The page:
ALBUM DESIGN INSTRUCTIONS
ALBUM DESIGN STEPS
- Fill Out Album Order Form –
- Initial Design – After we receive your Album Order Form and your Album Favorites, we will design the first draft of your album and send over a copy for you to review.
- Major Revision – When you receive this draft, please review this in detail with the understanding that this is our creative interpretation of the story of your wedding day. You are free to make image and layout changes. To communicate your changes, we highly encourage you to schedule an appointment to stop by the studio. We have found this to be the fastest and most effective way to communicate your ideas. However, if you prefer, we can also discuss the changes over the phone, or we can communicate via email. In any case, we ask that you have your exact changes (image numbers, layout changes, etc) in your notes before the discussion.
- Minor Revision – After these changes are communicated, we will redesign the album and send over a second draft. You are then free to make minor changes; however, any layout changes may result in additional fees.
- Send to Print – After these revisions are made, and you have approved the album, it is sent to the printers.
If you have any questions during this process, please contact us.
ALBUM DESIGN PHILOSOPHY
An immense amount of time, care and detail go into the album design. The goal of the album design process is to combine our creative vision of your wedding day with your ideas in a collaborative effort to create a beautiful heirloom.
What does this mean? That means that in order to get your ideal album, you will need to give some thought to your design. At the very least, we need to know know your favorite images from your special day. Photography is a subjective art and our favorites may not necessarily align with yours. This initial process is important to get us started on the right track. From there, we will take your selected images, add in additional images we feel help tell the story, and lay out a draft of the album in accordance with our established album style, utilizing timeless and clean, custom layouts.
WHAT IS OUR ALBUM STYLE?
When designing your album our goal is to make this special heirloom timeless and elegant with clean designs.
Things We Avoid:
- Mixing Post Production Styles – Mixing post production styles almost always creates an eyesore. For example, having a vintage fade next to a black and white next to a vibrant colored image is simply too distracting. We design our albums to incorporate one post production style per spread.
- Mixing Too Many Colors – We try our best to keep the colors consistent. For example, if the scene is an outdoor ceremony with lots of greens and natural light, we want to make sure each image on that spread fits the scene and the colors within that scene.
- Mixing Moments – We want each spread to tell the story of one moment (or one series of moments). A ceremony page should be devoted to the ceremony, a bridal prep spread should be exclusively bridal prep pictures, etc.
- Cramming Too Many Images in a Page – One of our most important points of emphasis is not cramming too many images on one spread. It may be tempting to “get the most” out of each spread by putting in dozens of images on each spread, but in the end, this typically leads to limited design options and a strong cluttered feeling. Imagine a home with too much furniture or a phone with too many buttons. Sometimes less is more, and this is particularly true with album design.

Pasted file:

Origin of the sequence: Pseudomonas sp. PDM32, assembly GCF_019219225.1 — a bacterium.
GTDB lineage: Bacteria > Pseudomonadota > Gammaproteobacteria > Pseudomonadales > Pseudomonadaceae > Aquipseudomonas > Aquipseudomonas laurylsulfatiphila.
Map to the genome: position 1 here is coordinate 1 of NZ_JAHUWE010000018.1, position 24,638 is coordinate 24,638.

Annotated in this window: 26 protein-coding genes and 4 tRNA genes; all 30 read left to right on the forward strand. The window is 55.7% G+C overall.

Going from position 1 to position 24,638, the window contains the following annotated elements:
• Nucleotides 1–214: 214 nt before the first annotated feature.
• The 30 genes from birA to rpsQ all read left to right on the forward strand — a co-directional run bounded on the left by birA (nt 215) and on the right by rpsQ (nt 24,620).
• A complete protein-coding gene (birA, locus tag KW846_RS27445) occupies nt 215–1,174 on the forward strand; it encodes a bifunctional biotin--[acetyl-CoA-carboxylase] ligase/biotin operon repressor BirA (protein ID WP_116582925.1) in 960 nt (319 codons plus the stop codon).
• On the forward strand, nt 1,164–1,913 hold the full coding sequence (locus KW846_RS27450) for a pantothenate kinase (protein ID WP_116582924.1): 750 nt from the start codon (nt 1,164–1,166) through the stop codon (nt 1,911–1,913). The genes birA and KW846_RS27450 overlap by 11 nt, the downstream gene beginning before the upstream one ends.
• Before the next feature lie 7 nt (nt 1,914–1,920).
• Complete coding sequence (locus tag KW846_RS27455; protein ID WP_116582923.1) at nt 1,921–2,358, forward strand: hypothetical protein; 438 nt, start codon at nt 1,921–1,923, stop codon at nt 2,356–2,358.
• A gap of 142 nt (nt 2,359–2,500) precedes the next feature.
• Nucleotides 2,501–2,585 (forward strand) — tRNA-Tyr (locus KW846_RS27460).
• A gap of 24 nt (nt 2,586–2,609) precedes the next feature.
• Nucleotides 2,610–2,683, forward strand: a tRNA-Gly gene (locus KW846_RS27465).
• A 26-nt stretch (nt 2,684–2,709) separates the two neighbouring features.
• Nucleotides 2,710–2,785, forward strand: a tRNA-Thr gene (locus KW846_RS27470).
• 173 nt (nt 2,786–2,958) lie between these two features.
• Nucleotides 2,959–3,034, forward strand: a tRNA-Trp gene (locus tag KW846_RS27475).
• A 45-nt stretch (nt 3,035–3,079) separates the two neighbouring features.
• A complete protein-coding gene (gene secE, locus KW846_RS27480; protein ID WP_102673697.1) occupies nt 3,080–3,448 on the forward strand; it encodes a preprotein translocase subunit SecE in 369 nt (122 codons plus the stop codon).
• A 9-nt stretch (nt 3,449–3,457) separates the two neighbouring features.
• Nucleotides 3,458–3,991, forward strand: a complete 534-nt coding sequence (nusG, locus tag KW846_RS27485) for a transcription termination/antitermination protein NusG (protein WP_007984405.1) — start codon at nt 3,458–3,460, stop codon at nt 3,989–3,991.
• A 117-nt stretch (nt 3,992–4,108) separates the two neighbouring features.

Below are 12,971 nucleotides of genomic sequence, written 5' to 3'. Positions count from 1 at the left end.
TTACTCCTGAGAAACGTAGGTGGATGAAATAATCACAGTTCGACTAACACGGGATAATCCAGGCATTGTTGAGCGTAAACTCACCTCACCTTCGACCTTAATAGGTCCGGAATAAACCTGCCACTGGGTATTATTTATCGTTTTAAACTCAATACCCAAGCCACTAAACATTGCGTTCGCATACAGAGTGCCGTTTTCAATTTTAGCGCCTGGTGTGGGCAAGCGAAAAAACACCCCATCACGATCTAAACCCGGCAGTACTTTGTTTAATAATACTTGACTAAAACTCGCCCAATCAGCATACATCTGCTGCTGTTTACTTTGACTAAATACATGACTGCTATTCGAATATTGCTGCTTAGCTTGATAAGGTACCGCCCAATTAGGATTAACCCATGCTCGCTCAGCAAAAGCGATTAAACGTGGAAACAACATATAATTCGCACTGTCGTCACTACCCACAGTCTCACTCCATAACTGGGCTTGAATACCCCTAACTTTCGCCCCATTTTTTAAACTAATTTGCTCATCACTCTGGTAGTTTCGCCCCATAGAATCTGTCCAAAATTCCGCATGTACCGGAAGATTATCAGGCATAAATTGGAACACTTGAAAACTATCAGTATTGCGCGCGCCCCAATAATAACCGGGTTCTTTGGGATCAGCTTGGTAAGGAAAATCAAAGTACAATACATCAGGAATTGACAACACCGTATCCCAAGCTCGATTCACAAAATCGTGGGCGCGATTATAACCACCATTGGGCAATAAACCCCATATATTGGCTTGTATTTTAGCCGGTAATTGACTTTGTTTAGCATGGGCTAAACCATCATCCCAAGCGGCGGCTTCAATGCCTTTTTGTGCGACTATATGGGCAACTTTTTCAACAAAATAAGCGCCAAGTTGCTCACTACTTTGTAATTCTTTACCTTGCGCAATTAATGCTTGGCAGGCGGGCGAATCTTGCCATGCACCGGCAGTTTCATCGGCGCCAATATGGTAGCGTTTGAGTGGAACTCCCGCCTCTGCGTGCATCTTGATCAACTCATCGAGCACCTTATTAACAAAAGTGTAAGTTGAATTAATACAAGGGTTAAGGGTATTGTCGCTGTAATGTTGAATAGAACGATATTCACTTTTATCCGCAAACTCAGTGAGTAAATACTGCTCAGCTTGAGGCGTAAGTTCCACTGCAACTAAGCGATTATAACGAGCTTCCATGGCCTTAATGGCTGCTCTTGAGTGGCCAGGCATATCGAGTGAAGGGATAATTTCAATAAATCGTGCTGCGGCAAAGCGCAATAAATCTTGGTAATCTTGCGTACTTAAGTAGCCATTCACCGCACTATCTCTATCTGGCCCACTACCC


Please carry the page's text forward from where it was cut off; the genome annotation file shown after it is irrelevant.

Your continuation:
- Using Image Overlays – Overlaying images is an older, dated design feature in which the designer lowers the opacity (i.e. the transparency of an image) and overlays other images on top of that image. We feel this style dates the album spread and also clutters it up.
- Using Floral Graphics, “Designer” Borders, and Backgrounds Other Than Black and White – Bringing in vector graphics (floral embellishments, etc.) is something we avoid to ensure an album is timeless and image-centric. Using borders and background colors other than black and white is most often distracting.
The following examples are based on a 10×15 layout. Imagine the center fold in the middle of each spread, dividing it into two pages. Before you begin the album design process, it is important for you to understand our vision for telling your story. Here are a few sample spreads to help illustrate our album design philosophy.
Sample Spread 1 – Details
This is the first spread in an album and it is intended to set the scene. Notice that the dress is the primary focus, with the rest of the collage supporting/supplementing it.
Sample Spread 2 – Details
Sample Spread 3 – Bridal Party
In the following spread, we focused solely on the Bridal Party with a mix of a more traditional pose and a fun pose.
Sample Spread 4 – Elopement
In the following spread we again chose to focus on a few key moments that emphasize emotion and expression. The story of this entire 1.5 hour ceremony was told in just 3 spreads with this simplistic approach.
Sample Spread 5 – First Dance
We chose to tell the story of this first dance in just two images in one full spread.